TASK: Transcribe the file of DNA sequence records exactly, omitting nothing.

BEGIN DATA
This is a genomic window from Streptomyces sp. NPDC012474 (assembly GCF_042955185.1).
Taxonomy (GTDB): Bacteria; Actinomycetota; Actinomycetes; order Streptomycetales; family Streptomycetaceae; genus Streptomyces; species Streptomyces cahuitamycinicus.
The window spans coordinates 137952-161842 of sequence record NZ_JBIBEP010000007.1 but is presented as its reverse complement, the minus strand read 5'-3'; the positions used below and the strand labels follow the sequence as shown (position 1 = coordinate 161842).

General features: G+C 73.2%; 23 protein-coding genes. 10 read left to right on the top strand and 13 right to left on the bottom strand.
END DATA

This is a genomic window from Streptomyces sp. NPDC012474 (assembly GCF_042955185.1).
Taxonomy (GTDB): Bacteria; Actinomycetota; Actinomycetes; order Streptomycetales; family Streptomycetaceae; genus Streptomyces; species Streptomyces cahuitamycinicus.
The window spans coordinates 137952-161842 of sequence record NZ_JBIBEP010000007.1 but is presented as its reverse complement, the minus strand read 5'-3'; the positions used below and the strand labels follow the sequence as shown (position 1 = coordinate 161842).

General features: G+C 73.2%; 23 protein-coding genes. 10 read left to right on the top strand and 13 right to left on the bottom strand.